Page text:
Book Review: They Called Us Enemy

When we talk about World War II, we highlight how the boys were “fighting the good fight” against Hitler and fascism, and how women stepped out of the kitchen and into vital roles for the war effort on the home front. But the American home front was also the place of one of America’s darker WWII moments, the internment of over 100,000 Japanese-Americans. While Executive Order 9066 was covered in various history classes I took, I never read any first hand accounts, until recently when I read They Called Us Enemy, a graphic novel written by Star Trek star, and overall legend, George Takei, in which he chronicles his childhood spent in multiple internment camps.

Cover of They Called Us Enemy. A small Japanese boy stands with others walking toward a fenced area with an armed military officer nearby. White text overlay reads "Just Finished..."

At age five, Takei, his parents, younger brother, and sister, were forced from their home in Los Angeles, and originally placed in the horse stalls at Santa Anita Racetrack before transferring to another internment camp. Takei is incredibly candid about the experience through the eyes of a child, recalling the horse stalls being “fun” but he also takes the time to reflect on how his parents looked upon the situation for the harsh and cruel reality it was. Over the next 200, black and white illustrated pages, Takei recalls the years that followed through Japanese surrender, highlighting both the moments of gleeful youth and difficult choices his parents and older inmates faced behind the barbed wire fences, and how the camps impacted his future and role as an activist later in life after the war.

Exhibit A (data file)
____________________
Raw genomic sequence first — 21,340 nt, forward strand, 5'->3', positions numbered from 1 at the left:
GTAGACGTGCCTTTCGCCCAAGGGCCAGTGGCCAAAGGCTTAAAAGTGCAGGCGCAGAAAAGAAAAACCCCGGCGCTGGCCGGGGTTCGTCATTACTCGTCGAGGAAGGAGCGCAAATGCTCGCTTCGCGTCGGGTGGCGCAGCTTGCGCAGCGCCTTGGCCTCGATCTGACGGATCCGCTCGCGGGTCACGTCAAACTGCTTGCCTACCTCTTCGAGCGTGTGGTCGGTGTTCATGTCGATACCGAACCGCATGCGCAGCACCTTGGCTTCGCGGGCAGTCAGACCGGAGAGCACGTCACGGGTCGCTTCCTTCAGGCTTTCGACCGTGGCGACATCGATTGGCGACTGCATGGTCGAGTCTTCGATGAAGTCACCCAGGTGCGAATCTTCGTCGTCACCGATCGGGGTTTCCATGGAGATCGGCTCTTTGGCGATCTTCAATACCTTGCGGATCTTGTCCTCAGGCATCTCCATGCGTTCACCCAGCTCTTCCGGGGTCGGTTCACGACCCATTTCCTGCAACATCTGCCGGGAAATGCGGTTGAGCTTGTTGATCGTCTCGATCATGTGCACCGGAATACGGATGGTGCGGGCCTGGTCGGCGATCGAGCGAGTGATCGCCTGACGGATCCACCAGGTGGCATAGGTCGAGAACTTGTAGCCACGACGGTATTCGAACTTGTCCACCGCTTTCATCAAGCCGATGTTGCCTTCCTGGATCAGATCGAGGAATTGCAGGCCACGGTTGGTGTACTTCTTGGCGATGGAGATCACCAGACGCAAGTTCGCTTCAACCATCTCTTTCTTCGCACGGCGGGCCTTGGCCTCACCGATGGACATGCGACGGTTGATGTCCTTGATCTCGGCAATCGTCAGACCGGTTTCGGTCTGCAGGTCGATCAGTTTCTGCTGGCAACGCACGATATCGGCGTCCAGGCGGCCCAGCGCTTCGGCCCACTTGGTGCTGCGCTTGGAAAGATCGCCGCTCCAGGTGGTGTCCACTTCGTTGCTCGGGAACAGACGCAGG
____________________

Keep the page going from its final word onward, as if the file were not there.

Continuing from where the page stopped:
Takei has a very poetic way in which he writes that makes this difficult story easy to read, in fact, I finished this in one sitting. It is also written in a way that I think is appropriate for all ages, and I think this book should be considered for required reading for middle or high school students studying World War II.

Comics and graphic novels have really become my favorite way to read lately. I’m a very visual and aesthetic person, so the way of telling a story in this format is just so much more appealing. I think they are a fun way to tell both fictional and true stories, and would love to read other historical accounts in such a format, so if you have any suggestions, comment below!

They Called Us Enemy is available on various book websites, including Powell’s, Bookshop.

Disclaimer: I was not approached by the author or publishers to do a review They Called Us Enemy. I wrote this review of my own accord.

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